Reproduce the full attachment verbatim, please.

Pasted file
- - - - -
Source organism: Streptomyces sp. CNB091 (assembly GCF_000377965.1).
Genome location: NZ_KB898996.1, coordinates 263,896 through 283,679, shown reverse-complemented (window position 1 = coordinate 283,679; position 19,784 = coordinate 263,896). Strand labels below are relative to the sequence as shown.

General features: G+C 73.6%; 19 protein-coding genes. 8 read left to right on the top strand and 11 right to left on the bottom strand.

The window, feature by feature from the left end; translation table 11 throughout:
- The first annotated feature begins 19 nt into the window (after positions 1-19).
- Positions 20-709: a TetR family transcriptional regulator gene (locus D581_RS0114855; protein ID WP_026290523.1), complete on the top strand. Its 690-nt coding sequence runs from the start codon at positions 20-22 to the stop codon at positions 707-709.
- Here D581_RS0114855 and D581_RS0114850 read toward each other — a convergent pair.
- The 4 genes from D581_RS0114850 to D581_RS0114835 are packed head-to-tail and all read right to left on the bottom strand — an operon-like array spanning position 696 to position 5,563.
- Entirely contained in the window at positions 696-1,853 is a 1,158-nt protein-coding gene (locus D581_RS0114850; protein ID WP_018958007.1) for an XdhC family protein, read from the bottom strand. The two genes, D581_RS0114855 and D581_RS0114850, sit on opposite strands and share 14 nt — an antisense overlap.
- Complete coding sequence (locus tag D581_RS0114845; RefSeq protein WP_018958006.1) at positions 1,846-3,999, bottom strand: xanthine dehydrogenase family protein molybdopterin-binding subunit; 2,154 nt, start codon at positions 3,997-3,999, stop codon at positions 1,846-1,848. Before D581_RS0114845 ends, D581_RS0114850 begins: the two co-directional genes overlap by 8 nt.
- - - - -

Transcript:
Source organism: Streptomyces sp. CNB091 (assembly GCF_000377965.1).
Genome location: NZ_KB898996.1, coordinates 263,896 through 283,679, shown reverse-complemented (window position 1 = coordinate 283,679; position 19,784 = coordinate 263,896). Strand labels below are relative to the sequence as shown.

General features: G+C 73.6%; 19 protein-coding genes. 8 read left to right on the top strand and 11 right to left on the bottom strand.

The window, feature by feature from the left end; translation table 11 throughout:
- The first annotated feature begins 19 nt into the window (after positions 1-19).
- Positions 20-709: a TetR family transcriptional regulator gene (locus D581_RS0114855; protein ID WP_026290523.1), complete on the top strand. Its 690-nt coding sequence runs from the start codon at positions 20-22 to the stop codon at positions 707-709.
- Here D581_RS0114855 and D581_RS0114850 read toward each other — a convergent pair.
- The 4 genes from D581_RS0114850 to D581_RS0114835 are packed head-to-tail and all read right to left on the bottom strand — an operon-like array spanning position 696 to position 5,563.
- Entirely contained in the window at positions 696-1,853 is a 1,158-nt protein-coding gene (locus D581_RS0114850; protein ID WP_018958007.1) for an XdhC family protein, read from the bottom strand. The two genes, D581_RS0114855 and D581_RS0114850, sit on opposite strands and share 14 nt — an antisense overlap.
- Complete coding sequence (locus tag D581_RS0114845; RefSeq protein WP_018958006.1) at positions 1,846-3,999, bottom strand: xanthine dehydrogenase family protein molybdopterin-binding subunit; 2,154 nt, start codon at positions 3,997-3,999, stop codon at positions 1,846-1,848. Before D581_RS0114845 ends, D581_RS0114850 begins: the two co-directional genes overlap by 8 nt.